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Irrational Man: Neo-Noir Masquerading as a Film about Philosophy?

Irrational Man Neo-Noir

28 replies to this topic

#21 Marianne

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Posted 14 August 2015 - 03:32 PM

I appreciate your comments.

 

My words “definitive meaning” may have been vague, I should have used “description” instead.

 

Noir has a definitive history and huge body of work.

 

I believe the course did excellent in presenting us with noir’s history and introducing us to dozens and dozens of its films.

 

Before I took the course I did not know the following:

 

- The origins of the word film noir- identified by French critic Nino Frank

 

- Who or what influenced its start- (pulp fiction and hard-boiled writing)

It is hard to imagine film noir's development without the rise of a particular kind of private detective popularized by the widely read novels of Dashiell Hammett and Raymond Chandler.”- Professor Edwards.

 

- Who influenced its style? The course further identified 5 influential directors responsible to the look of noir:

“The big five German émigré directors were Fritz Lang, Robert Siodmak, Billy Wilder, Otto Preminger, and Edgar Ulmer. These gentlemen combined to create many of the very first films noir, so many scholars feel very comfortable making a very concrete connection between their work in Germany and their work in the U.S.” - Professor Edwards

 

- Who inspired cinematographers?

Since classic noir films were shot in black and white, photography was a natural inspiration on cinematographers. And it was not just art photography that helped inspire the noir style. Journalistic photography, published in national and local newspapers, were a well-known source of noir inspiration.” - Professor Edwards

 

The only thing that was left for us to decide was whether or not noir is a film style, a film genre, or a film movement?  Where does neo-noir stand on these points?

 

When searching neo-noir, I came across one line definitions and paragraphs, mostly identifying films in its genre. For a genre that arguably began in the 60’s I can’t find who came up with the term neo-noir, what influenced it, or the names associated with it. 

 

Maybe Professor Edwards can lead us in a course addressing all these points in relation to neo-noir next summer!

 

I should admit here that I am not fond of categorizing to begin with; I see the usefulness of putting various items or films into categories, but I don't like to hold onto catergories for the sake of having categories. However, it would be helpful to define neo-noir with some parameters.

 

So, do you think we can borrow from noir to do define neo-noir? It's what I did in my post about Irrational Man (the post with the red and blue). It would be a beginning. And subject to change, of course.

 

Maybe the best thing to do is to work backward, which you seem to have found many doing already: "When searching neo-noir, I came across one line definitions and paragraphs, mostly identifying films in its genre." It might be easier to take some loose parameters, start listing films that we think could be called neo-noir, and then come up with more parameters after that.

 

This seems to be the way film noir acquired its "category status": Many films were already made and seen by overseas audiences before they were defined as film noir.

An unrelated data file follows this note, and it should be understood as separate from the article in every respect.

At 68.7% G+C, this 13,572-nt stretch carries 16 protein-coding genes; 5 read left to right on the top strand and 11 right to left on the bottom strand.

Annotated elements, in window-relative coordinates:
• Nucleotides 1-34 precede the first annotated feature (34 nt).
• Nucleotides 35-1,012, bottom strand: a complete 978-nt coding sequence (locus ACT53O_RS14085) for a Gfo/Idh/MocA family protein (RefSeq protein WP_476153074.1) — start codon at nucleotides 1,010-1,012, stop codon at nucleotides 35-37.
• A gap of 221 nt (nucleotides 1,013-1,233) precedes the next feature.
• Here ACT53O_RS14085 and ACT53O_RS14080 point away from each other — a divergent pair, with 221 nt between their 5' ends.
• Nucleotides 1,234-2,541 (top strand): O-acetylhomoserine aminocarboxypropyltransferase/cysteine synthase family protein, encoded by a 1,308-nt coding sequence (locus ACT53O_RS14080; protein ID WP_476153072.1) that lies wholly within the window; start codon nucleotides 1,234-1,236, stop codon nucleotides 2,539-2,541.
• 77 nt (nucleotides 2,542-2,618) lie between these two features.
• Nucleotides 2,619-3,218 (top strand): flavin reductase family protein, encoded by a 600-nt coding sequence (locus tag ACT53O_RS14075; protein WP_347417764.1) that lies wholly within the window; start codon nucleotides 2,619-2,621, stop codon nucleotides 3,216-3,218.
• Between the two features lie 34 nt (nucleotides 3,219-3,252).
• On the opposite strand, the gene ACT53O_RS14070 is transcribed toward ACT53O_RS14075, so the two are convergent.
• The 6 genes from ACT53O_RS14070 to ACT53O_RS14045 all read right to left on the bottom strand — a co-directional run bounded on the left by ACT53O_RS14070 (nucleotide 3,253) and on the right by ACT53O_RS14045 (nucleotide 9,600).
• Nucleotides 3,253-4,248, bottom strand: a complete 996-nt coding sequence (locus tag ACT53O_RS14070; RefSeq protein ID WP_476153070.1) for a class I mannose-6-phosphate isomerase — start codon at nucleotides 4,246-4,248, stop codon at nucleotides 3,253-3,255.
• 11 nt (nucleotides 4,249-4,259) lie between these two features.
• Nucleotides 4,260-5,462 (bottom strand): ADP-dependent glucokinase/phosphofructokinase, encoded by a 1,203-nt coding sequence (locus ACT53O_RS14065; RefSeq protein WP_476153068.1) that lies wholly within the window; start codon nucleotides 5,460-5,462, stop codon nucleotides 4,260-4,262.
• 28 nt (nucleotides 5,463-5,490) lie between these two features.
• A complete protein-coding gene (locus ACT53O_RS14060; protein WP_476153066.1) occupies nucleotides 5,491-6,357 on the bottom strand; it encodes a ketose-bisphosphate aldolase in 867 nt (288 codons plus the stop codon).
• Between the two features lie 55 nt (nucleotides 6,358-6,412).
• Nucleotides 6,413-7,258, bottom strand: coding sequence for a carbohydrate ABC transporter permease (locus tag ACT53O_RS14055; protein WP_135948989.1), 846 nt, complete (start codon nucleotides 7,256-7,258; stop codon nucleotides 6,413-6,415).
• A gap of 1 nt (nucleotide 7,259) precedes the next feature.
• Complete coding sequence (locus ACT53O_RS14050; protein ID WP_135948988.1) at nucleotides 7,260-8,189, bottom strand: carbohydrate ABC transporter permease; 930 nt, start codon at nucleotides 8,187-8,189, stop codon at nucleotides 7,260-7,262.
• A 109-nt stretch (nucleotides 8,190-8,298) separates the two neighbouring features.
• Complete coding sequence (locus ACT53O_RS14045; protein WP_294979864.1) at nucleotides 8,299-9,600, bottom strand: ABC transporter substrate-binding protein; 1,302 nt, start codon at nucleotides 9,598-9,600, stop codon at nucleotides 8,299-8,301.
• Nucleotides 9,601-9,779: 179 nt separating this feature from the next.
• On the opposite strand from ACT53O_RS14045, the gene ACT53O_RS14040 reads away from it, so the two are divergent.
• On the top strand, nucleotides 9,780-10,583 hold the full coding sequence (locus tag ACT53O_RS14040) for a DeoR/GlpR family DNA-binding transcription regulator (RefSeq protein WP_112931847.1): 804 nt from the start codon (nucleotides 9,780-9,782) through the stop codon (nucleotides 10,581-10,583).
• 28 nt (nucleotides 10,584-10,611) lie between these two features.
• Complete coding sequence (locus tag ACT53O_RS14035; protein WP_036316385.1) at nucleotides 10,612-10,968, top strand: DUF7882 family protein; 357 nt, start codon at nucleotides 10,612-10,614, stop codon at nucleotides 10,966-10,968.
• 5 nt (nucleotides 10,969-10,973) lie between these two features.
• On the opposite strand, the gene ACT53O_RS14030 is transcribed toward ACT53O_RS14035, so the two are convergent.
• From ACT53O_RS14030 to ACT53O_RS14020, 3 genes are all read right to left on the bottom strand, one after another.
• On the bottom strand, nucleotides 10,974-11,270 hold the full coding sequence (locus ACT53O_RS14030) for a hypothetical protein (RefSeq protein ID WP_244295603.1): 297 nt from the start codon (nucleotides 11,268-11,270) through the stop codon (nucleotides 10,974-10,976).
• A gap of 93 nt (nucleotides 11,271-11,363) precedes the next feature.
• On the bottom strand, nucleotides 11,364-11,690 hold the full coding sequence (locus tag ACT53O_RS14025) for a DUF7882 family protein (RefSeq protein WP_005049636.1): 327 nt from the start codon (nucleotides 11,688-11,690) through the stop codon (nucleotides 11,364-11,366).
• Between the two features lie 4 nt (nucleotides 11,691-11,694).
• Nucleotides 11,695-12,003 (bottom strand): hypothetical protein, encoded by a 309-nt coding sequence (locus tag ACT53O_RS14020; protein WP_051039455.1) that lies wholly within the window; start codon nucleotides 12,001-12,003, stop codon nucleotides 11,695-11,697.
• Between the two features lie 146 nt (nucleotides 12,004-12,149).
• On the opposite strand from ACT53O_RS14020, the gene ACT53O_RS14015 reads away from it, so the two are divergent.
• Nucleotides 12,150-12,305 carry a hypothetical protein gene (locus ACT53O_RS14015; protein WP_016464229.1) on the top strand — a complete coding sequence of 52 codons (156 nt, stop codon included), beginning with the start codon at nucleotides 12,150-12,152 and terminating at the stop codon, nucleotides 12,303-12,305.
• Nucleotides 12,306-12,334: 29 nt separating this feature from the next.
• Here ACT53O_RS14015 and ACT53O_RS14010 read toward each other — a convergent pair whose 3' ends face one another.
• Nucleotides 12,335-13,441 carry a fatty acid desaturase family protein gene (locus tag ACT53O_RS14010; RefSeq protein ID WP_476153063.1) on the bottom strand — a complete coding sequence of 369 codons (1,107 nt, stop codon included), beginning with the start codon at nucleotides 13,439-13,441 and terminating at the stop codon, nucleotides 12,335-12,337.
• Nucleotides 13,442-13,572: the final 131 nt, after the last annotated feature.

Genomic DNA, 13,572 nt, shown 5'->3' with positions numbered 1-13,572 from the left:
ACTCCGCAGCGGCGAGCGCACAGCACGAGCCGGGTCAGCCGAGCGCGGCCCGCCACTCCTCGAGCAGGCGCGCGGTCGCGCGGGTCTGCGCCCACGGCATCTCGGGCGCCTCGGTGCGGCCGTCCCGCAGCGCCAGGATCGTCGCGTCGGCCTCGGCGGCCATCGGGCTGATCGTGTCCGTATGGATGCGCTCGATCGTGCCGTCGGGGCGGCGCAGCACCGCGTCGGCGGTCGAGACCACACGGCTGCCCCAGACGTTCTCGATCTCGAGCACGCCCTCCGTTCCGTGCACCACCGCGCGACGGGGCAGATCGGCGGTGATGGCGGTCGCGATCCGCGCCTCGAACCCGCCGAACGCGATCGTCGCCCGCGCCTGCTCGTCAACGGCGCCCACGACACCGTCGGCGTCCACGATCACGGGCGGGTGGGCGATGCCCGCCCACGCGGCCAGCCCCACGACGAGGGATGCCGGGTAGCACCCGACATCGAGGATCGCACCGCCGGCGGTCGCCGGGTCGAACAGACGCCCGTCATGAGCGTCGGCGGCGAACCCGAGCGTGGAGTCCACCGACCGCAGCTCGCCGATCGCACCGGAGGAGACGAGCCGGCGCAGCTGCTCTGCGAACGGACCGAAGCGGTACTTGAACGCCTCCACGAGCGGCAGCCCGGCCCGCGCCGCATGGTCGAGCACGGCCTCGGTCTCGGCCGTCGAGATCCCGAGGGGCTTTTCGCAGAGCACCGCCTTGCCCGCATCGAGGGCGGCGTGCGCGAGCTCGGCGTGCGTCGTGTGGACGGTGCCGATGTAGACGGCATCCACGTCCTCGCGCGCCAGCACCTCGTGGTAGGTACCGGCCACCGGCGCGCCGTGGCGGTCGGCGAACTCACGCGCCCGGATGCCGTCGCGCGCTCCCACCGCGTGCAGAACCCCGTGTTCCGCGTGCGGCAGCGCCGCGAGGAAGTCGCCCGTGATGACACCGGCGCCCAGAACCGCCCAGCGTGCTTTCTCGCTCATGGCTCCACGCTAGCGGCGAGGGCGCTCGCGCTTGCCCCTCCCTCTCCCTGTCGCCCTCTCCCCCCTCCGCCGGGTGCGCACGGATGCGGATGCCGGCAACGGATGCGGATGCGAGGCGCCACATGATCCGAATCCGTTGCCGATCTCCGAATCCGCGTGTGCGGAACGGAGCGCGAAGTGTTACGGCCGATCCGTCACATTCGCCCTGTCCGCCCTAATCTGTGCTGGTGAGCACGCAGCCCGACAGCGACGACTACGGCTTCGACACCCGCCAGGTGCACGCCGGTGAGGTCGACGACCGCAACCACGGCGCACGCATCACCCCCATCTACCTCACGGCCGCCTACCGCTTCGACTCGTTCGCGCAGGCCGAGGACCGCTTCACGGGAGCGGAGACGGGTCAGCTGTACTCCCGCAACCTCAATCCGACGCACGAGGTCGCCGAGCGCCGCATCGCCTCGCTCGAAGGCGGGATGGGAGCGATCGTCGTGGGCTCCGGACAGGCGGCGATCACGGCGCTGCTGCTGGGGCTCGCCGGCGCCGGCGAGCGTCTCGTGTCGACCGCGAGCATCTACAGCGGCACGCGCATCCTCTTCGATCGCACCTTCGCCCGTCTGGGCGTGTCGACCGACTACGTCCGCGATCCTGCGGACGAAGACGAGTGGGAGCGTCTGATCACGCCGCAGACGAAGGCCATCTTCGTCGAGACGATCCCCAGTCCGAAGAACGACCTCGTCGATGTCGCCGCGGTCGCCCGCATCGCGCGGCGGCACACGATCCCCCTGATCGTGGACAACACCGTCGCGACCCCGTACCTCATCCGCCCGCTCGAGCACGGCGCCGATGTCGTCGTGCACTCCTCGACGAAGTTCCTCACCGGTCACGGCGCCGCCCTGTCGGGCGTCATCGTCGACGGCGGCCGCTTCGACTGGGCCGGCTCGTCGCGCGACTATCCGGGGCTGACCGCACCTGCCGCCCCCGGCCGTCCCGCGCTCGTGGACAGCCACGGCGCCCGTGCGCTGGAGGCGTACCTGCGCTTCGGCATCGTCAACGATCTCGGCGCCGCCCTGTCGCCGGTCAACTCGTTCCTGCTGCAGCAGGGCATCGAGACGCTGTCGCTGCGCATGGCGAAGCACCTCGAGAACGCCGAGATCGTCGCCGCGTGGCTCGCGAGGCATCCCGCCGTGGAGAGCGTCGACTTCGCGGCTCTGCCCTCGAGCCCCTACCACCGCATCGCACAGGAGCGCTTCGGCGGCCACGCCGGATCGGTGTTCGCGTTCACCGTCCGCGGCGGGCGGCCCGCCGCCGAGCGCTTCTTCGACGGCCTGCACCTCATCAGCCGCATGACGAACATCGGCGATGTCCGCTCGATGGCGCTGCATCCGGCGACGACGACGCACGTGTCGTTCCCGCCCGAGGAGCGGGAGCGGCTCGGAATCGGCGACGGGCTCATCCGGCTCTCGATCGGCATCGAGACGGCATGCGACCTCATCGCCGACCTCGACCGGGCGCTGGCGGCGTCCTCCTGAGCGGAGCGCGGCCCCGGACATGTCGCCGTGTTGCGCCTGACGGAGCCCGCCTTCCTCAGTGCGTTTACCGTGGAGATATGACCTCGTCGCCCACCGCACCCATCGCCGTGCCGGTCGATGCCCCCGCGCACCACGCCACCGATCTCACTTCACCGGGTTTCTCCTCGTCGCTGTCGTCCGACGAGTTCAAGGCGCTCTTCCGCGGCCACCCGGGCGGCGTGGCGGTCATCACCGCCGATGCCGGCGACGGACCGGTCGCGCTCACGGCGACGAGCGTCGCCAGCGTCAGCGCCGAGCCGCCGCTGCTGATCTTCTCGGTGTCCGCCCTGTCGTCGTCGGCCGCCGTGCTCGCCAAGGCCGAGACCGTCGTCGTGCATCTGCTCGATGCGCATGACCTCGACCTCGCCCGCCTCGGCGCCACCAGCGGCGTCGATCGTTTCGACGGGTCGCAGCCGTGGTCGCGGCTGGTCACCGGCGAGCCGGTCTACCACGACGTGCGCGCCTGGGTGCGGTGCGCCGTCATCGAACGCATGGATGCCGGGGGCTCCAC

(I like my first idea more and more: TCM Summer of Neo-Noir in 2016!)


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#22 HEYMOE

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Posted 14 August 2015 - 02:47 PM

I appreciate your comments.

 

My words “definitive meaning” may have been vague, I should have used “description” instead.

 

Noir has a definitive history and huge body of work.

 

I believe the course did excellent in presenting us with noir’s history and introducing us to dozens and dozens of its films.

 

Before I took the course I did not know the following:

 

- The origins of the word film noir- identified by French critic Nino Frank

 

- Who or what influenced its start- (pulp fiction and hard-boiled writing)

It is hard to imagine film noir's development without the rise of a particular kind of private detective popularized by the widely read novels of Dashiell Hammett and Raymond Chandler.”- Professor Edwards.

 

- Who influenced its style? The course further identified 5 influential directors responsible to the look of noir:

“The big five German émigré directors were Fritz Lang, Robert Siodmak, Billy Wilder, Otto Preminger, and Edgar Ulmer. These gentlemen combined to create many of the very first films noir, so many scholars feel very comfortable making a very concrete connection between their work in Germany and their work in the U.S.” - Professor Edwards

 

- Who inspired cinematographers?

Since classic noir films were shot in black and white, photography was a natural inspiration on cinematographers. And it was not just art photography that helped inspire the noir style. Journalistic photography, published in national and local newspapers, were a well-known source of noir inspiration.” - Professor Edwards

 

The only thing that was left for us to decide was whether or not noir is a film style, a film genre, or a film movement?  Where does neo-noir stand on these points?

 

When searching neo-noir, I came across one line definitions and paragraphs, mostly identifying films in its genre. For a genre that arguably began in the 60’s I can’t find who came up with the term neo-noir, what influenced it, or the names associated with it. 


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#23 jamesjazzguitar

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Posted 14 August 2015 - 02:03 PM

I have not seen Irrational Man yet, so I cannot comment on it. I want to comment on your comment of "I have tried looking for a definitive meaning for neo-noir but it has led to more confusion."   I am wondering if it is possible to find a definitive meaning for neo-noir, since there does not see mto be any definitive meaning for noir?

 

You got it.    To me a neo-noir is a film made in the noir style that was released after the end of the classic noir period (which I says ended in 1959 with films like Odds Against Tomorrow,  The Beat Generation,  and The Crimson Kimono).